SUMMARY: Originally posted on Facebook (and ongoing); reposted here for posterity and those who aren't on FB.

Feb 6, 8:23 a.m.

I guess that I shouldn't fret so much over my hummingbird. I mean, if she weren't living on my porch, I'd never know one way or the other what happened to her. But her nest last year blew over twice on the decorations on which she built it,and then she gave up. She moved over a couple of feet, but it's on a precarious end of a wire and it's sooooo windy out there..... Fret fret fret even though really there's nothing I can do about it. I did so enjoy watching her 2 previous years worth of twins grow up.

Feb 7, 9:40 a.m.

The hummer nest survived this storm--and I'm SO glad because this morning I caught a glimpse of her feeding a chick! (She has always bred pretty early--I'll have to check my previous years' notes to see whether this is even earlier.)

Feb 9, 9:02 a.m.

Struggling with a hummingbird possible tragedy.

I've been so worried about the hummingbird nest--so windy and it's been looking as if it's tilting slightly. When I first came downstairs this morning, I looked out at the nest. Mama hummer not there, but not unusual for her to go look for food.

I happened to glance down and there was a tiny piece of something on the carpet underneath--I bent down, and it was a baby! Crap! I touched it gently and it moved--still alive! It was very hard to pick it up (and it struggled in its very tiny underdeveloped way) as it has very long, thin claws that had become tangled in the carpet fiber (and this is a very flat, tightly woven outdoor carpet). I was afraid I'd break something so I was as gentle as possible. We're talking a baby who's just about the size of a finger joint and delicate talons thinner than a hair!

Managed to pick him up, got up on a stool and gently tried to tumble him into the nest--but I'm guessing that his claws must have gotten caught on something because I could see him above the edge of the nest struggling and struggling. I can't see into the nest--it's only a few inches from the ceiling. Mama came by briefly and I could see her feeding--I don't know whether she has one or 2 babies this time, so don't know whether it was that baby. She then sat on the nest for a minute or so, doing something very busily--I'm guessing that she was trying to get him better adjusted. But I can still see his little back about the edge of the nest, and if his tiny claws are stuck higher up, where his back is still exposed to the weather and he can't move around, he may be doomed. I don't know what to do. :-(

Feb 10, 8:45 a.m.

Oh em gee-- I really should just let things go their own way and not worry so much. Remember I said yesterday that the tiny tiny thing that I held in my hand looked like it nearly filled the nest? Well, I forgot this one thing about hummingbird mamas: Once the chicks get to a certain size, she no longer needs to sleep there to keep them warm and won't fit anyway! So apparently the little guy fell out at just that point in his life. He is alive and well this morning!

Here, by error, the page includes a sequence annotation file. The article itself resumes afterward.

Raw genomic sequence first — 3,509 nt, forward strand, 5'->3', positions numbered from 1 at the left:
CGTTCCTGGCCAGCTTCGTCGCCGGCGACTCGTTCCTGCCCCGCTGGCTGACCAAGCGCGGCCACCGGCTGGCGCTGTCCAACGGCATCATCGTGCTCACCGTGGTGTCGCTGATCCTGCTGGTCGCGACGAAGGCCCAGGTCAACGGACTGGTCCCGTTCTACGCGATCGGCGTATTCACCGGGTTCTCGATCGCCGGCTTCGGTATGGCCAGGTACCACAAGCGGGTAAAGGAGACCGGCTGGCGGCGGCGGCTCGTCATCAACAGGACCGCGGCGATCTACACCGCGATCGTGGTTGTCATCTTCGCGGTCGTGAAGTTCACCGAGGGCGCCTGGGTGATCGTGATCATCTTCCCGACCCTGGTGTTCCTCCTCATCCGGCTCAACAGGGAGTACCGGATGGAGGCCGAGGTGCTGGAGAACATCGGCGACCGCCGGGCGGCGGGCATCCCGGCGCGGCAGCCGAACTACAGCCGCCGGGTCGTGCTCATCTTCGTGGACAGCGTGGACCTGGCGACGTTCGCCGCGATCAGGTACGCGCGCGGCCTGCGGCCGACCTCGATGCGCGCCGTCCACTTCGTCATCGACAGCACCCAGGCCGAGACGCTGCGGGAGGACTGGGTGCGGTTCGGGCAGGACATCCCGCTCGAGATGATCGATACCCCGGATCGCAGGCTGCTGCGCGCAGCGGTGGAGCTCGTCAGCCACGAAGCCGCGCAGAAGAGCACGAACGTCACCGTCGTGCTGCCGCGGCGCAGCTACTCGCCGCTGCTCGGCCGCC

I'm still not entirely sure what's going on--is there another chick in there under him somehow? what's the bare spot on the lower right--can't tell what body part I'm looking at there. The feathers don't seem to be going in the right direction for him. And as I've also noted there have always been twins before. Well, if there were twins and one is still there, I'd say that it's a goner. I don't THINK there is, but I can't make out what's visible here.

But, anyway, here you go--a hummingbird chick that's just a bit more than the size of my finger joint and growing like crazy daily.

Feb 11, 9:02 a.m.

Hummer twins! All is right with the world!

Feb 12, 8:48 p.m.

This is this morning's photo--2 babies hanging out in their slightly tilted nest.

People asked about their size.You can see how the nest is listing to starboard.

Hummer update: For those watching this soap opera, I really do have to warn you that this might not turn out happily.

Thursday evening, Feb 12, just got home, and *&*@#, one of the babies is on the carpet again!

Yes, again one has fallen out of the nest. Again I have to disentangle his tiny fragile claws from the carpet, and this time he's struggling mightily, too. I don't know whether I've hurt one of his feet as he struggles. I gently dump him into the nest from my cupped palm, and he starts to fall out again. I catch him and then I ever ever so gently try to hold him upright between my fingers to drop him in feet first, and he lets out a tiny fragile high-pitched squeak, which I've not heard from the babies before.

Oh, lord, I hope that I didn't kill him--their bones are so tiny and fragile! But he's in the nest, gasping for breath from the terror and hopefully not from pain. Then I did some rebending of the wire near the nest again, trying to get it straight--and SO scared I'm going to break the wire. An hour later, still seems to be in the nest. But I can't check them all the time--so I fear for the worst long-term.

Feb 13 9:00 a.m.

Friday morning--two chicks still in nest but apparently aren't speaking to each other.

Scary--now I'm leaving town for 3 days. Who will check for babies falling out of the nest while I'm gone? No one. Sigh.

Feb 16 11:27 a.m.

The latest drama from Twin Beaks--The Hummingbird Saga: I left town for 3 days, and what a delight to look up this morning at home and see this!

This cracks me up.

Not a great photo (i'll try again later). But you can see the start of the green irridescent feathers on the nearest one. (Does the farthest one look a little scraggly? Not sure. Definitely calls for a better photo later.)